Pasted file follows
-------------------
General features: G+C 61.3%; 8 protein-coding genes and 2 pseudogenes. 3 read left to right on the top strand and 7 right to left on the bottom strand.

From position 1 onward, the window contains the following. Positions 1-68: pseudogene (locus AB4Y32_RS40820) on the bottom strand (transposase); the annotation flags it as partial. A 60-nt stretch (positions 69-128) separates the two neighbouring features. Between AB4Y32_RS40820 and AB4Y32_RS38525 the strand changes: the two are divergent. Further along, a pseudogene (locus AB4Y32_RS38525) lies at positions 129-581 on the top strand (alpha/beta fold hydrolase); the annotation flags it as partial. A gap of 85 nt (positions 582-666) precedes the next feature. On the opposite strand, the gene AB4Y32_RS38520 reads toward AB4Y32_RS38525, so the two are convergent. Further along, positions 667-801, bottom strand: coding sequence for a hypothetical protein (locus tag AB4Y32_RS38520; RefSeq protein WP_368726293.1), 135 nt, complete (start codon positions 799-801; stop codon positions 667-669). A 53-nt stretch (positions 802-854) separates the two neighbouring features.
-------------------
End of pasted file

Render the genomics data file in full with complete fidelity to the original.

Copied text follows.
General features: G+C 61.3%; 8 protein-coding genes and 2 pseudogenes. 3 read left to right on the top strand and 7 right to left on the bottom strand.

From position 1 onward, the window contains the following. Positions 1-68: pseudogene (locus AB4Y32_RS40820) on the bottom strand (transposase); the annotation flags it as partial. A 60-nt stretch (positions 69-128) separates the two neighbouring features. Between AB4Y32_RS40820 and AB4Y32_RS38525 the strand changes: the two are divergent. Further along, a pseudogene (locus AB4Y32_RS38525) lies at positions 129-581 on the top strand (alpha/beta fold hydrolase); the annotation flags it as partial. A gap of 85 nt (positions 582-666) precedes the next feature. On the opposite strand, the gene AB4Y32_RS38520 reads toward AB4Y32_RS38525, so the two are convergent. Further along, positions 667-801, bottom strand: coding sequence for a hypothetical protein (locus tag AB4Y32_RS38520; RefSeq protein WP_368726293.1), 135 nt, complete (start codon positions 799-801; stop codon positions 667-669). A 53-nt stretch (positions 802-854) separates the two neighbouring features.